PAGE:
Travis McGee: Hard-boiled Detective with a Dystopian Sci-Fi Imagination
I’ve recently gotten hooked on the Travis McGee novels of John D. MacDonald (1916-1986), reading The Deep Blue Good-by (1964) and Nightmare in Pink (1964) in quick succession. I’m stoked that there are 19 McGee novels awaiting me, but I can already make one salient observation about the main character based on these first two outings: he has the mind of a science-fiction writer. I was not surprised at all, in fact, to learn that several of his creator’s early stories and novels were science fiction.
McGee is a “salvage consultant”: basically, he’s an unemployed (by choice) beach-bum who makes his home on the Busted Flush, a 52-foot houseboat he won in a poker game, which is mostly docked in slip F-18 at Bahia Mar (a site about as well-known to crime-fiction fans as 221B Baker Street). When the funds get low, he takes on a case. He’s a cynical guy; he doesn’t want to get emotionally involved with people, but the problem is he does have a strong sense of honor and integrity (much to his own chagrin, since he sees this sort of romantic chivalry as woefully outdated). So he does invariably get involved and, well, I’ll let him speak for himself: “This emotional obligation did not fit me. I felt awkward in the uncomfortable role. I wished to be purely McGee, that pale-eyed, wire-haired girl-finder, that big shambling brown boat-bum who walks beaches, slays small fierce fish, busts minor icons, argues, smiles and disbelieves, that knuckly scar-tissued reject from a structured society, who waits until the money gets low, and then goes out and takes it from the taker, keeps half, and gives the rest back to the innocent.”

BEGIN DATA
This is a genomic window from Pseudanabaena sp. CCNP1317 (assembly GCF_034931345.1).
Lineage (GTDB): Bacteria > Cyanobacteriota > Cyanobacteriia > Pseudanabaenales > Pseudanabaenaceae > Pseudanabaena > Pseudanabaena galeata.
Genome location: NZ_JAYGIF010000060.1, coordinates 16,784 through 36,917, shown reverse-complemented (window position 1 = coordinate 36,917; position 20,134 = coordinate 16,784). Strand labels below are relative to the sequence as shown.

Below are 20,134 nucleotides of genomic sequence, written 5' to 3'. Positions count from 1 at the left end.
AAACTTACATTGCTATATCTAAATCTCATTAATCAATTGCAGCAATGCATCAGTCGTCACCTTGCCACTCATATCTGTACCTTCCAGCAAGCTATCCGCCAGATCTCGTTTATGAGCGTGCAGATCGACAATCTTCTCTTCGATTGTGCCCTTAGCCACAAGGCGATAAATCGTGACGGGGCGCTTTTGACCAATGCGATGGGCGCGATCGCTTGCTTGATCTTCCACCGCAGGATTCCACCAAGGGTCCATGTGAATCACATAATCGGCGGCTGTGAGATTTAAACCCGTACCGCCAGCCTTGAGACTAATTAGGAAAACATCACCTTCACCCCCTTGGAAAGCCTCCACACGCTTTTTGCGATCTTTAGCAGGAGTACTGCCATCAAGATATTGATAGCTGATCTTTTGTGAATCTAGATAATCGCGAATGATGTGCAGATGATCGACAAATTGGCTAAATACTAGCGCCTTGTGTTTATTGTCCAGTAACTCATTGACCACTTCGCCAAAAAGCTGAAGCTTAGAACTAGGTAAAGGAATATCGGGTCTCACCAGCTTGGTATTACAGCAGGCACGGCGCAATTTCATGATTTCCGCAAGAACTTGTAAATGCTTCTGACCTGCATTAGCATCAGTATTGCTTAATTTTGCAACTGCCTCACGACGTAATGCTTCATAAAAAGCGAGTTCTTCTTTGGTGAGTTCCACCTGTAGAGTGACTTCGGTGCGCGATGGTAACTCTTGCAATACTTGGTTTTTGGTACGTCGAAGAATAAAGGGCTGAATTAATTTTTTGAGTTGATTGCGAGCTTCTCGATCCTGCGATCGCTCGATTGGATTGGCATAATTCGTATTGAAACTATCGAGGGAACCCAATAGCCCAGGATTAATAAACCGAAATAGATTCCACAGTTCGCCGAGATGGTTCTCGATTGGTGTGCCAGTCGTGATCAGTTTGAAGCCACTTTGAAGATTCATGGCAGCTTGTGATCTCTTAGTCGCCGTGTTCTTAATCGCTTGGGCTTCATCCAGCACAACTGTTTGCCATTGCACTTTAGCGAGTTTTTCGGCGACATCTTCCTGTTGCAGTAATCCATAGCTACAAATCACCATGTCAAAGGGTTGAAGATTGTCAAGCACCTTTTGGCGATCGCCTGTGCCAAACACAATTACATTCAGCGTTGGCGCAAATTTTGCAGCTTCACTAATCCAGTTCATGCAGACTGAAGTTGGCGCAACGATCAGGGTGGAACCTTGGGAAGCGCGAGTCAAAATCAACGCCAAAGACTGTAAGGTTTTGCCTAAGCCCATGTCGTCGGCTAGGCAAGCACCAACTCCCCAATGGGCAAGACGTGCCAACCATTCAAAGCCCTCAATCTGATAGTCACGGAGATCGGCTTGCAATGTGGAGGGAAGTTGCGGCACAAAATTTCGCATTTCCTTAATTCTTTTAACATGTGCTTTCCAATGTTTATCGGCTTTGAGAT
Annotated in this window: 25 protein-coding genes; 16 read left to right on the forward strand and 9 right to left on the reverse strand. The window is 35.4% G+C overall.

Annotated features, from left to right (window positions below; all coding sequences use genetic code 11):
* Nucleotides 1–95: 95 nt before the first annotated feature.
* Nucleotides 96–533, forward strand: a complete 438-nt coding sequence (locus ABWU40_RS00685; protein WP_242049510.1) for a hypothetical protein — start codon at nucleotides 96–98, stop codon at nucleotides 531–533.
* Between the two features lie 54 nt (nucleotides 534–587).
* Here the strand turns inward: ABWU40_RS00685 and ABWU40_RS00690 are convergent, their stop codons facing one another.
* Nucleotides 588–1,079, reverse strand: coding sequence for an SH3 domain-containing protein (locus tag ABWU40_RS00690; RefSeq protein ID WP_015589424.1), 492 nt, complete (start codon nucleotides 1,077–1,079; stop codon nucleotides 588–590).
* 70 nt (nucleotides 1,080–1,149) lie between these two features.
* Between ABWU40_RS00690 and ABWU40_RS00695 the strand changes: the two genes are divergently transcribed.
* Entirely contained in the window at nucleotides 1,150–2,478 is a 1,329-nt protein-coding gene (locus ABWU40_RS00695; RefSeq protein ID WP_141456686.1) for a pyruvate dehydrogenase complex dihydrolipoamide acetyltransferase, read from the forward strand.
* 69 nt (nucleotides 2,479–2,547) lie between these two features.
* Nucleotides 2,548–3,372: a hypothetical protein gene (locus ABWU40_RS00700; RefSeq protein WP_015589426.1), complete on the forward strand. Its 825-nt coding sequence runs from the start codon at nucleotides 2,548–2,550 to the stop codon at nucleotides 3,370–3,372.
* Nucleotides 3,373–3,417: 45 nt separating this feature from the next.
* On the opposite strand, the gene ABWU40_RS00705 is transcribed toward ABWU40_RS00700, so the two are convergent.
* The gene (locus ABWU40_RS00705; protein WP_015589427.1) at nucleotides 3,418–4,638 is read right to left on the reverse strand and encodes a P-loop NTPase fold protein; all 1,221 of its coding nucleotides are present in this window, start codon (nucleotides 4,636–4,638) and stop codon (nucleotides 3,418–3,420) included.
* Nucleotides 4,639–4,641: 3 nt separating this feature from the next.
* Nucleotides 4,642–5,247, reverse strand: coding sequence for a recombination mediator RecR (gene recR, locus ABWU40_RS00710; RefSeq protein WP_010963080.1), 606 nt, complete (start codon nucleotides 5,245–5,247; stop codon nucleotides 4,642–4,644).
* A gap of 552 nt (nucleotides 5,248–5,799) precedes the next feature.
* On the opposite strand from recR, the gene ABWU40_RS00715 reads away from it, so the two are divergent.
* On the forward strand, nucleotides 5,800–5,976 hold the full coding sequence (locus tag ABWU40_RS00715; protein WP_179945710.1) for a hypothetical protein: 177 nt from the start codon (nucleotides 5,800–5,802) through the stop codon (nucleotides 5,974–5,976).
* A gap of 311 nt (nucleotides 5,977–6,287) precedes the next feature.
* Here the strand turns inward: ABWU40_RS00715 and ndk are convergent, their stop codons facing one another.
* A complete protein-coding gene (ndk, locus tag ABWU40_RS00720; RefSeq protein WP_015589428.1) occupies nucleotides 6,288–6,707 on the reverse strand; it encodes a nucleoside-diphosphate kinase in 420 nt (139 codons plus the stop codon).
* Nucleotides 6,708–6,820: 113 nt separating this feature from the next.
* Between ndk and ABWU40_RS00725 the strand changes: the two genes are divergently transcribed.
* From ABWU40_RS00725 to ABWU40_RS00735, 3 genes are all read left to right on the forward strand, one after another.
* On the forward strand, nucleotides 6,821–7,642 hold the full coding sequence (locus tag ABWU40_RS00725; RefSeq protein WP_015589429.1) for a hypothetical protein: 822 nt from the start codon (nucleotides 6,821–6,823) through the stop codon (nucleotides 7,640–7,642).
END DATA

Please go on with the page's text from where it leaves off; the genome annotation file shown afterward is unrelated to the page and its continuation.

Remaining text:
He’s an introspective guy, somewhat philosophical in his rejection of industrialized urban society, and for a narrator delivering page-turner suspense, he often digresses into ruminations about society’s failings and his own shortcomings and disillusionment. Far from bogging the story down, these imaginative digressions have made McGee one of the most memorable and celebrated characters in twentieth-century American fiction. And in his creative metaphors, he shows a strong streak of the dystopian mind.
To illustrate, here are two passages from the second McGee novel, Nightmare in Pink.
Both are delivered back-to-back shortly after McGee has left the comfort of his relatively secluded life in the Florida yacht basin to come to New York:
New York is where it is going to begin, I think. You can see it coming. The insect experts have learned how it works with locusts. Until locust population reaches a certain density, they all act like any grasshoppers. When the critical point is reached, they turn savage and swarm, and try to eat the world. We’re nearing a critical point. One day soon two strangers will bump into each other at high noon in the middle of New York. But this time they won’t snarl and go on. They will stop and stare and then leap at each others’ throats in a dreadful silence. The infection will spread outward from that point. Old ladies will crack skulls with their deadly handbags. Cars will plunge down the crowded sidewalks. Drivers will be torn out of their cars and stomped. It will spread to all the huge cities of the world, and by dawn of the next day there will be a horrid silence of sprawled bodies and tumbled vehicles, gutted buildings and a few wisps of smoke. And through that silence will prowl a few, a very few of the most powerful ones, ragged and bloody, slowly tracking each other down.
Not far from that to imagining 28 Days Later or World War Z.